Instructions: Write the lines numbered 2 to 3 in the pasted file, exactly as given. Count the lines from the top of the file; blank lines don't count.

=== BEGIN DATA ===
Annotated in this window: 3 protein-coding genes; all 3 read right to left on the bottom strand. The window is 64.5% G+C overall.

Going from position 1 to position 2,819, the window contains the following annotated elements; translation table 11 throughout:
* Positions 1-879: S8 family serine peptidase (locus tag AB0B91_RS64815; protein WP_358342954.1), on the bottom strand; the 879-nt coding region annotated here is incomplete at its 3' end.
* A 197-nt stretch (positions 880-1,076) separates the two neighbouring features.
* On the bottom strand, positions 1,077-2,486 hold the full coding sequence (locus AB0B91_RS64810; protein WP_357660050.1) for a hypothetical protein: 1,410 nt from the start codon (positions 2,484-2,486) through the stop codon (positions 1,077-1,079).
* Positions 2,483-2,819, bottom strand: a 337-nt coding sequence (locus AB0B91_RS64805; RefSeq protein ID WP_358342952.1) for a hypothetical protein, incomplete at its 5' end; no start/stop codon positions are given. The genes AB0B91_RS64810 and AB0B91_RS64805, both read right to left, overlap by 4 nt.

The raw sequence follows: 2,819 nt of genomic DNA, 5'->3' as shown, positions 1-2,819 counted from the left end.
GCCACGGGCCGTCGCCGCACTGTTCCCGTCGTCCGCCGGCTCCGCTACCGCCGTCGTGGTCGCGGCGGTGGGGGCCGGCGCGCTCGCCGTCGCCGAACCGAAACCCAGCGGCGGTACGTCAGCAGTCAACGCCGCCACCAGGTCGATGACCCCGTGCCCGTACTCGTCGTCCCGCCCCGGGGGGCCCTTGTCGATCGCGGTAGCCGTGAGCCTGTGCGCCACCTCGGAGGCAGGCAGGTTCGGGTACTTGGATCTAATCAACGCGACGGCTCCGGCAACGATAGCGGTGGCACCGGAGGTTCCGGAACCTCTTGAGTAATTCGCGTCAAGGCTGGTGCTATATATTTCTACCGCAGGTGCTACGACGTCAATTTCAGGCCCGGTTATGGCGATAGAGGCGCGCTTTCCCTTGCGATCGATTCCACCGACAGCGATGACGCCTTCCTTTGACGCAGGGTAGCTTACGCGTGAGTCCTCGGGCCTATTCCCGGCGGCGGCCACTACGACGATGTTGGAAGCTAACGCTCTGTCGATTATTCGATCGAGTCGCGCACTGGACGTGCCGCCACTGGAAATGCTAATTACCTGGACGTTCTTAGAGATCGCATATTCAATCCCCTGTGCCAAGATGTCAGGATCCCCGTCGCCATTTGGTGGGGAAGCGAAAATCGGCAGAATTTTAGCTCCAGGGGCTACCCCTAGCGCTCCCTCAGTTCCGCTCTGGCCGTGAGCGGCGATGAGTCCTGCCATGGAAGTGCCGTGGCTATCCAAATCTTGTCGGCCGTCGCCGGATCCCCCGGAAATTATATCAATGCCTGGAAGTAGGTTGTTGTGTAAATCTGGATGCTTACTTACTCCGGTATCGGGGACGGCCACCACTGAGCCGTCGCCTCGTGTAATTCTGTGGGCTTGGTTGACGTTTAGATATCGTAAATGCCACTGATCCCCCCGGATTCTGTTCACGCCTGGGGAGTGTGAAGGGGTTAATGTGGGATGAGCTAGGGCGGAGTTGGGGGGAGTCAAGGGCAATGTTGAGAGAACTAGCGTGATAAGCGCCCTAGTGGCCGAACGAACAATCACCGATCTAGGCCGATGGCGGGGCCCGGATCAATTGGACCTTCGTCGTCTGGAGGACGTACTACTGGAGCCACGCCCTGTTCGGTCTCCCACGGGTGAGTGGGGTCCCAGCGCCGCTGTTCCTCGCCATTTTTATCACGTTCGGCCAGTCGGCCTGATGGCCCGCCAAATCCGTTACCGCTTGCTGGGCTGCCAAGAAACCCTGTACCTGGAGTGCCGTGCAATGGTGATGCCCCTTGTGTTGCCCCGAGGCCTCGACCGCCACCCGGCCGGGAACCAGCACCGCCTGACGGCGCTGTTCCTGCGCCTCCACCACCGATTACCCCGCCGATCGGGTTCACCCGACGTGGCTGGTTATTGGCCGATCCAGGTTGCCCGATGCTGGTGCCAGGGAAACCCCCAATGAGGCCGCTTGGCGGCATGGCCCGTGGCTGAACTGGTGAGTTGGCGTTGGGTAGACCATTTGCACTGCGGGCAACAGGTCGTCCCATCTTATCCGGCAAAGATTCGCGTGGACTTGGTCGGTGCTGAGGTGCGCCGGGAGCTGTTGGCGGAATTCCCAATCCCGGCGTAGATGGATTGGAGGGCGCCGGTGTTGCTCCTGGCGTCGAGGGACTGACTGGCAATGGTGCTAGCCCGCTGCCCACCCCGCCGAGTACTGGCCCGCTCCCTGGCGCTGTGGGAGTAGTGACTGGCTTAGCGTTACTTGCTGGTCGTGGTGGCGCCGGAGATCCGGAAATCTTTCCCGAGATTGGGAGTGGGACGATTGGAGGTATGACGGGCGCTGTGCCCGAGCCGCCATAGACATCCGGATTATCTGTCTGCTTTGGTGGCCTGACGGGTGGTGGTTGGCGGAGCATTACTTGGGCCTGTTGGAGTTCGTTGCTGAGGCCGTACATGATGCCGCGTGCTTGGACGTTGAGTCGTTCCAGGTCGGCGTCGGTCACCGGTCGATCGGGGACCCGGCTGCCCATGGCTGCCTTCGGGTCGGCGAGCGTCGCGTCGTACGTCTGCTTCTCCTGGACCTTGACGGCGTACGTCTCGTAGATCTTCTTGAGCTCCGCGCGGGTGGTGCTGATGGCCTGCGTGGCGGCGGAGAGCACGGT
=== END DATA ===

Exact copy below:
Going from position 1 to position 2,819, the window contains the following annotated elements; translation table 11 throughout:
* Positions 1-879: S8 family serine peptidase (locus tag AB0B91_RS64815; protein WP_358342954.1), on the bottom strand; the 879-nt coding region annotated here is incomplete at its 3' end.